You Won’t Believe What’s Happening at This Very Special Dog Rescue

Written by Dr. Karen Shaw Becker

Story at-a-glance -

  • Shiba Inus thrive with knowledgeable pet parents; unfortunately, many who acquire these dogs aren’t prepared to handle their behavioral and health challenges
  • Nathalie Abutaha saw a need in the Washington D.C. area for a Shiba Inu rescue to reverse the high number of Shibas euthanized in local shelters
  • Nathalie’s DC Shiba Inu Rescue (DC SIR) is committed to helping Shibas with health and behavior problems become physically vibrant and behaviorally well-balanced
  • Nathalie also provides ongoing support for Shiba owners through her science-based site, Pawsitively Primal

Today I’m talking with a very special guest, Nathalie Abutaha, who started the DC Shiba Inu Rescue, or DC SIR, about six years ago in the Washington, D.C. area. She also runs Pawsitively Primal, a website where pet parents can explore optimal nutrition, training and wellness for their canine companions. You’ll understand how these two seemingly unrelated things are intertwined as we go along here.

Nathalie’s Inspiration: Two Shiba Inus With Issues

Nathalie loves the Shiba Inu breed, and because one of her own Shibas was very aggressive, she got involved in reward-based training and began working with Shiba rescues. She learned the breed was being euthanized at a high rate in the D.C. area, in part because other breed rescues didn’t want to deal with them. So she started DC Shiba Inu Rescue. Around the same time, another of her Shibas, Katniss, developed atopic dermatitis (itchy skin).

“I used to feed kibble,” explains Nathalie. “I used to do annual vaccinations. I put lots of money into being a great pet parent. Katniss became bald. She was in horrible condition. I felt so embarrassed and like such a bad owner. I bought over $1,000 in tests, serums, antibiotics and steroids. I still have them seven years later in my refrigerator.”

Nathalie couldn’t accept that her dog would have to be on drugs for the rest of her life and probably continue to get worse, so she began researching immunology and the microbiome and learned that the foundation of good health starts in the gut. The first couple of years with Katniss were rough, with annual outbreaks, but after about four years all symptoms were gone, and now she’s healthy and has a beautiful, lush coat.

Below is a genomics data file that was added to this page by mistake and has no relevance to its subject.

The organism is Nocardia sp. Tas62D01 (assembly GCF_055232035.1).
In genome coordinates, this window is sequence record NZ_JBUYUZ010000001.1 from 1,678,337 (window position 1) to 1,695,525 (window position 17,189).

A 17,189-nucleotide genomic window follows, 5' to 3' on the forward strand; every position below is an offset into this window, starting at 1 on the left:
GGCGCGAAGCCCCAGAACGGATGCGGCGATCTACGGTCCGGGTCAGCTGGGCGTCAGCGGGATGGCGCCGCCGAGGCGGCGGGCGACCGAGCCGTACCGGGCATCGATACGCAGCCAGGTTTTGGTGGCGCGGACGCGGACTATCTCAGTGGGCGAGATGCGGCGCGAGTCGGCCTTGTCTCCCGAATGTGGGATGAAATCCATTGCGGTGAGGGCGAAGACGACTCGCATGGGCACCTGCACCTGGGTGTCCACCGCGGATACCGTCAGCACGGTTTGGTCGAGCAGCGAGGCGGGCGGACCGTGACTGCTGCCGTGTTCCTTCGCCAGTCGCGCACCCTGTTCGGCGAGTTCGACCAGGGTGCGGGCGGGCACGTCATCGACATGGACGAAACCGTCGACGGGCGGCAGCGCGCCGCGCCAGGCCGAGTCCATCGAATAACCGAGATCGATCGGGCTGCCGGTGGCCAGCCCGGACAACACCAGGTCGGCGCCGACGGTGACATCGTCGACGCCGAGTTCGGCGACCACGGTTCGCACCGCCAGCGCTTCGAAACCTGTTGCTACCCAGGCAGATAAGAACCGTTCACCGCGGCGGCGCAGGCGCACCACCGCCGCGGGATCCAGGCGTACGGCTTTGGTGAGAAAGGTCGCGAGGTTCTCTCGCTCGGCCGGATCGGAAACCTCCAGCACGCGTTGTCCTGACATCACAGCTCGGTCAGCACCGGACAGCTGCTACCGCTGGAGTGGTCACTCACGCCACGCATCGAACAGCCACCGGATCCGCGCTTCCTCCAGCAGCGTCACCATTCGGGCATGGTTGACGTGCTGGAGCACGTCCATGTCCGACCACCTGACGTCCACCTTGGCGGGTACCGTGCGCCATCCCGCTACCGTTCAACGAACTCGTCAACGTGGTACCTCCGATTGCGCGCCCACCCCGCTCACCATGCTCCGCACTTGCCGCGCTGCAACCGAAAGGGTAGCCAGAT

DC SIR Is Committed to Rescuing Shibas With Health and Behavior Challenges

The experience led Nathalie to develop a special interest in rescuing Shibas with documented severe canine atopic dermatitis. In fact, some of the dogs she and her team rescue are “end of the road” dogs, in treatment for over 10 years and thousands of dollars in veterinary expenses.

DC SIR brings them in, takes them off all medications, and focuses on rebuilding their microbiome, which can take six months to a year. The more antibiotics and immunosuppressants they’ve been given, the longer it takes to restore their gut. And antibiotics and steroids aren’t the only problem:

“I call them ‘microbiome monsters,’” says Nathalie. “There are things in our environment that are destroying our guts and microbiomes. Dogs walk on surfaces that have been cleaned with chlorine, and then they lick their paws. That’s destroying the microbiome. Aerosol sprays are as well. All the volatile organic compounds in the house, all the chemicals, land on the ground where the dogs are. They breathe that stuff in.”

The Pawsitively Primal program includes an online support group of doctors, fosters, volunteers, reward-based trainers and holistic veterinarians. Pet parents who adopt dogs from DC SIR are encouraged to join the group and share in the science Nathalie has made available.

“We have well-trained local, small support groups that can help people who are having problems with their dogs,” she says. “Our involvement doesn’t stop with an adoption.”

In case you hadn’t guessed, the Shiba Inu is a breed known for developing both behavior problems and medical issues. This is due in large part to the fact that many Shiba owners don’t understand how to care for the breed. I think it’s fantastic that Nathalie’s rescue and her Pawsitively Primal site offer ongoing support to pet parents who adopt from DC SIR.

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DC Shiba Inu Rescue’s Three Core Philosophies

I asked Nathalie to discuss the protocol her rescue follows when they bring in a new dog. She explained that DC SIR has three core philosophies, all of which have plenty of science to back them up: